• How secure is PlasmaFS? - PlasmaFS is now highly secure (since version 0.4). All accesses to the namenodes are authenticated, encrypted and integrity-protected. Accesses to the datanodes are at least authenticated, and higher levels of security can be requested. A simple ticket-based authentication system is used.
  • How many computers can be added to a PlasmaFS cluster? - There is no limit in the design. With higher numbers of machines it can happen that the namenodes turn out as bottleneck, though. Benchmarks suggest that the effective limit with standard hardware is somewhere in the range 100-500 nodes, but it has not yet been explicitly tested out.
  • Can PlasmaFS be extended? - Yes. Further machines can be added without downtime.
  • Plasma KV: What can I do with it? - The key/value database is a so-called "NoSQL" database (not only SQL). Plasma KV is just a library that can be linked to programs accessing databases, very much like GDBM or Berkeley DB. Because the database is stored in a PlasmaFS file, one gets a number of interesting properties: The database is automatically replicated. It can be accessed from any node in the PlasmaFS network. Read accesses to the database are highly scalable (beyond any reasonable limit). As PlasmaFS provides ACID transactions, the databases can also profit from it, and reads and writes to the same database can be isolated from each other (especially one can modify the database while there are readers). Plasma KV targets appications that need ultra-high speed for read accesses to large databases, and where writes do not occur too often.
  • Map/Reduce: How large can the files be? - There is no limit in the design. Unlike other implementations of Map/Reduce, Plasma also handles all corner cases well. For example, it cannot happen that a single machine is overloaded with data so that the job fails because of this (e.g. when a large chunk of data is sorted on a single machine only).
  • Do I have to port all my Map/Reduce programs to Ocaml? - No. There is a streaming mode as in Hadoop. The implementations of the map and reduce functions can be done in any programming language. Plasma simply spawns external programs, and pipes the data through them.
  • What is the connection between Map/Reduce and PlasmaFS? - For running Map/Reduce jobs a filesystem is needed that can store large files. The filesystem should be accessible from all computers that run parts of the job. Typically, the same set of computers is used for the filesystem and for running the job - this works well because the filesystem mostly needs I/O resources whereas the job needs the CPU.
    The filesystem also provides additional query functions that are typically not found in filesystem implementations. Especially, the Map/Reduce job executor can find out where the files are stored. This allows for an important optimization: The parts of the job accessing certain parts of a file are executed on the machine storing these parts. This avoids network traffic ("move the algorithm, not the data"). There are further special access functions: Jobs can request that files are preferrably stored on the local machine if there is still space. This avoids network traffic, too. PlasmaFS provides a fast access path via shared memory, so such local-only traffic does not even hit the network stack.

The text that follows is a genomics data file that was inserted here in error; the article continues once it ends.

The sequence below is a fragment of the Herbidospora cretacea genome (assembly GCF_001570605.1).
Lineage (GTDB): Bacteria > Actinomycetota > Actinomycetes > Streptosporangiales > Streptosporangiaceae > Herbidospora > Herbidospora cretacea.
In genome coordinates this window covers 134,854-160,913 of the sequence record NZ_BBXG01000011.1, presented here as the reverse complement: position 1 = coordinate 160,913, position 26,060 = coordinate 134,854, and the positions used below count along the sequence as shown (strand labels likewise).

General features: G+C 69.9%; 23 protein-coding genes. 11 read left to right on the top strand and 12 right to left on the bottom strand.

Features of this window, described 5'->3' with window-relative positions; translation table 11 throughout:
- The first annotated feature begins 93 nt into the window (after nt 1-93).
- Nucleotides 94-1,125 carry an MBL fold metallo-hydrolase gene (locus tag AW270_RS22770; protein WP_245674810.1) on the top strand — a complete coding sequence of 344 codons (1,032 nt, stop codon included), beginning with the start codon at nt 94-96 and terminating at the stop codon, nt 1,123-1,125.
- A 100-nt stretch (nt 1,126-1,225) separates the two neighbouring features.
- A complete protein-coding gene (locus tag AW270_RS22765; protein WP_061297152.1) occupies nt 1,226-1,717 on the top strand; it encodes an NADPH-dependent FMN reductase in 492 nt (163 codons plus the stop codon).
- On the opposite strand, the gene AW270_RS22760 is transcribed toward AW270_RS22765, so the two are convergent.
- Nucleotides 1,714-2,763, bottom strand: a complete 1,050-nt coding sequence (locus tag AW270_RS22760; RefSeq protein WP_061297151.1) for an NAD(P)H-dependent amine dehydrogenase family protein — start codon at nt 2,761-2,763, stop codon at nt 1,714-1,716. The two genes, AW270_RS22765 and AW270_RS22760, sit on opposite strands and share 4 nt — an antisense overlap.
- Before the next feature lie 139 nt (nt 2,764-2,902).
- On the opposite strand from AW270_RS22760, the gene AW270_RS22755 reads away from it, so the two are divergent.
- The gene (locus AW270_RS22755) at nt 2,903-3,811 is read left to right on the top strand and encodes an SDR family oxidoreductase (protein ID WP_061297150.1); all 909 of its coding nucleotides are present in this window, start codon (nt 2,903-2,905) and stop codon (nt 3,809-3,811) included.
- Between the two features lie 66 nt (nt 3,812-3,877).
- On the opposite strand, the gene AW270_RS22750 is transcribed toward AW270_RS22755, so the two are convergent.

Although it would be possible to implement Map/Reduce on top of an arbitrary distributed filesystem, all these optimizations would not be available, and would let it appear much slower.


  • How do I build Plasma? - Plasma requires a number of prerequisite software packages. In short, this is described in the INSTALL file of the distributed tarball. Doing that can take some time. Note that the prerequisite software is often not completely available from Linux distributions (or outdated).
    A better way of building Plasma is to install GODI, a distribution of Ocaml that works on Linux and other operation systems, and that includes all the prerequisite software. If you select the 3.12 branch of GODI, Plasma will be offered there as package "godi-plasma". The build process in GODI is automated, so you do not have to type "configure" or "make".
    For a few but popular Linux distributions there is a script that fully automates the build via GODI, so you only have to start this script, and the software is dropped into a directory you specify.
  • Are there binary downloads? - There is now a binary release, but only for Linux on AMD64 platforms (see download page). This release is restricted as no custom map/reduce programs can be compiled with it. It is nevertheless useful for exploring PlasmaFS and the streaming mode of map/reduce.


  • How do I install Plasma? - After the build, Plasma needs to be installed on the machines. Read the Deployment Guide.
  • Do I need the portmapper? - Although Plasma uses SunRPC, it does so without the portmapper.


  • Can a machine be both namenode and datanode? - Sure it can. Note, however, that the type of load put onto namenodes and datanodes do not play well together. Both kinds of nodes are I/O-bound where namenodes need lots of disk seeks to do their work and datanodes access the disks in a more sequential way. For small networks this probably does not cause problems, but if the load of the namenodes grows this can easily turn out as bottleneck.